Autodesk’s “Within” Could Generate Industrial Change

Autodesk introduced a new product called, “Within” that generates  lattice structures within 3D models. It could change everything. 

The software accepts a 3D model and attempts to dynamically generate an internal structure that, when 3D printed, is far more lightweight than a solid structure. It accomplishes this by placing a number of equally spaced nodes and expanding connections between them. These connections can be thickened or thinned, depending on the need for strength. 

The tool also includes methods to optimize the lattice solution by thickening a critical portion of the internal lattice, and also adjusting the object’s skin thickness to complement the strength provided by the generated internal lattice. 

Once your design is completed, you can then test its strength with a design simulation, which attempts to show visually how stress works its way through the exterior and interior of the object. 

We think this is a very profound feature that will soon be used whenever 3D printed parts are designed. The main advantage of 3D printing is to do things precisely like this: make lightweight, strong parts using complex internal structures that cannot be manufactured in any other way. 

But because design tools almost always assume “solid” objects, many 3D printed parts are just that: solid. This means that the parts are strong, but they aren’t necessarily lighter than conventionally produced items. Worse, the solid prints use more material than those with internal lattices. This is a very important factor during metal 3D printing, where the cost of metal powders can be exorbitant.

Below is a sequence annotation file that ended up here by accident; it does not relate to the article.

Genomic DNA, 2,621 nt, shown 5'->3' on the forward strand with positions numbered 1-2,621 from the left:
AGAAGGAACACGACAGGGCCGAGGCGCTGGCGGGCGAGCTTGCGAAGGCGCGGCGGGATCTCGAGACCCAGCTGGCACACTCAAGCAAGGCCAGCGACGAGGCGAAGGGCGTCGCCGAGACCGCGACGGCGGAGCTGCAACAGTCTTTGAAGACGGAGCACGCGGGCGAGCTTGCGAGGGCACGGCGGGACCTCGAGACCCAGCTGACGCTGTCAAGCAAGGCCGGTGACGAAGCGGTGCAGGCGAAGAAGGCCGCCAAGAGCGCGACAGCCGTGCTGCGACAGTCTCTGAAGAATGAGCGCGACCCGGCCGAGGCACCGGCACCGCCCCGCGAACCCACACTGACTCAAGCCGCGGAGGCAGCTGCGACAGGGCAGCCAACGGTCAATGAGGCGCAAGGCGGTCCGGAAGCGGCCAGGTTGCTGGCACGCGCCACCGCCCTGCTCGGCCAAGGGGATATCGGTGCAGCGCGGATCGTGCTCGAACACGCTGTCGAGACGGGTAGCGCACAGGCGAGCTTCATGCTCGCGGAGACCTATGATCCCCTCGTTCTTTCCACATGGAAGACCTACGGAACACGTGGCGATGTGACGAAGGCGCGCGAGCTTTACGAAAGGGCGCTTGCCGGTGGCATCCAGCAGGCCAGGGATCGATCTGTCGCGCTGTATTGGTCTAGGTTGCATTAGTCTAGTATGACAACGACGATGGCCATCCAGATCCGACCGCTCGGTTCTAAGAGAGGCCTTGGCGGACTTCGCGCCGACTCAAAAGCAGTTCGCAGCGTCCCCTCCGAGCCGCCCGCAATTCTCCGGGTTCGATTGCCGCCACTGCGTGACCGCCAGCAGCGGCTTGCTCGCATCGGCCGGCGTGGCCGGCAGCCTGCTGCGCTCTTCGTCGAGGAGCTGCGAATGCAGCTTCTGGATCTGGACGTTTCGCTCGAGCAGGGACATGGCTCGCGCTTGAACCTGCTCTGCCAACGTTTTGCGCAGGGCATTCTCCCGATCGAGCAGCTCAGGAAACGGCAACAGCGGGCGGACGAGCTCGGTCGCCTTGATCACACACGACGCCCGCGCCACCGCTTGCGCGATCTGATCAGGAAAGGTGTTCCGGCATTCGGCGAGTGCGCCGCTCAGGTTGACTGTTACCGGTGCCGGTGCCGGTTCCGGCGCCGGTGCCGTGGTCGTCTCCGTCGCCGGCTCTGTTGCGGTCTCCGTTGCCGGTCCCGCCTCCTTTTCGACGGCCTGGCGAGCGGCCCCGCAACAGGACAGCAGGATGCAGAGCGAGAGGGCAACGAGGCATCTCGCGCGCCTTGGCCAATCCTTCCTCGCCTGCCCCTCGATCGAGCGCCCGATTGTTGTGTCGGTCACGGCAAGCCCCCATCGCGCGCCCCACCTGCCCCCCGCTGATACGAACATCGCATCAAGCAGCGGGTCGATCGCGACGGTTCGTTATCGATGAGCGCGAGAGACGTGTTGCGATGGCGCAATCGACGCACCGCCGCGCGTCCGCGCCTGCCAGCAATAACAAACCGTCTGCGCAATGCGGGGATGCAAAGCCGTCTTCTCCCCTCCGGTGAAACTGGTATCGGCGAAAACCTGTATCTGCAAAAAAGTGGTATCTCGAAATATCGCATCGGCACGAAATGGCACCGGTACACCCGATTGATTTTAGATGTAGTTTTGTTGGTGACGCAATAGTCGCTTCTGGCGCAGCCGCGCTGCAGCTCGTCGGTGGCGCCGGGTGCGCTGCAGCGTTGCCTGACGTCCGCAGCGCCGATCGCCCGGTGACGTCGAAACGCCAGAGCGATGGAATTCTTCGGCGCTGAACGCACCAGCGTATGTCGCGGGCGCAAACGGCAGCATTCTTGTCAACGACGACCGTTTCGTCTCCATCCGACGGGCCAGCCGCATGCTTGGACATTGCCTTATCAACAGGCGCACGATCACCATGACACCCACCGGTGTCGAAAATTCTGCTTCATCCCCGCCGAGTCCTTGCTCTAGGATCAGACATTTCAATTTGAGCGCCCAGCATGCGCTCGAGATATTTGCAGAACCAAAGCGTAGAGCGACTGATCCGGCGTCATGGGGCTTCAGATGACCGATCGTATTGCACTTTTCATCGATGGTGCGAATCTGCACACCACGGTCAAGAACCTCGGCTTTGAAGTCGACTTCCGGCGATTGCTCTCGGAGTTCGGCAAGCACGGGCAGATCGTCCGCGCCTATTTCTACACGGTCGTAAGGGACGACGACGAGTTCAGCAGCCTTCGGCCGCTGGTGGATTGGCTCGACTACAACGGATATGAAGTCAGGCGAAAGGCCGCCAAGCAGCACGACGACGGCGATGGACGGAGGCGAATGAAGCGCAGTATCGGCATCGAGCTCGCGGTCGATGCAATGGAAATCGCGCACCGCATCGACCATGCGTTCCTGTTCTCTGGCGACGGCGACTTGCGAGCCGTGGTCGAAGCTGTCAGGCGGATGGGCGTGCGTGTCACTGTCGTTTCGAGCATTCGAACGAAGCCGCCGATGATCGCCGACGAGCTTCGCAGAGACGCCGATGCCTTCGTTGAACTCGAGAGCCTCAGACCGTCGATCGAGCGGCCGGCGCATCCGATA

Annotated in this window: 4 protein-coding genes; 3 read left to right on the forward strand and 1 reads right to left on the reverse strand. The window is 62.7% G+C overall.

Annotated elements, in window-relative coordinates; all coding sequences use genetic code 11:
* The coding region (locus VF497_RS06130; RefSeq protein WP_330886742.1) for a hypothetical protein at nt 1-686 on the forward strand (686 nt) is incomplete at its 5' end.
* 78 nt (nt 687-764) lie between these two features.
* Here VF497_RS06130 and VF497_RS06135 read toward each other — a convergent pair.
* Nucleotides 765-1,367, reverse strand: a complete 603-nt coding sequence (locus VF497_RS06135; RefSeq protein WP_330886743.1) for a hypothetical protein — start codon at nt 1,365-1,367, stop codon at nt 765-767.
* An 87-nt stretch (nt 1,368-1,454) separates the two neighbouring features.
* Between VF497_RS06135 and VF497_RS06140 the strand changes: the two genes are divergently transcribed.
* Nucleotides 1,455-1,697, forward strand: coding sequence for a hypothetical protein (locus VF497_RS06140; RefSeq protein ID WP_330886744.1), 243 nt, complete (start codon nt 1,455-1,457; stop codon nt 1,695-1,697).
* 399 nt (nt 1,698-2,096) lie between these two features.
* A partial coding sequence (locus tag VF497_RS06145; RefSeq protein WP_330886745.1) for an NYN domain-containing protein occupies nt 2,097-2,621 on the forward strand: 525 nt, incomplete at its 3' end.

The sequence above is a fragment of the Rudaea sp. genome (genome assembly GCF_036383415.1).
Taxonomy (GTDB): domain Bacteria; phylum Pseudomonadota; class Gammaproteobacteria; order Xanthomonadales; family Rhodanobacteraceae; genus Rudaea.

It may be that this feature, when combined with metal 3D printing, could enable the financial viability of printing more production 3D metal parts. If it’s cheaper to design and produce them, then more will appear. And this could lead to increased sales of 3D metal printers. 

One feature we hope Within includes: an ability to insert a “drain hole” to pull unused powder from the interior of the print. If no such feature exists, then the print may as well be solid, as the metal powder would be trapped inside anyway!

Via Autodesk

General Fabb

Kerry Stevenson, aka "General Fabb" has been writing Fabbaloo posts since he launched the venture in 2007, with an intention to promote and grow the incredible technology of 3D printing across the world. So far, it seems to be working!

+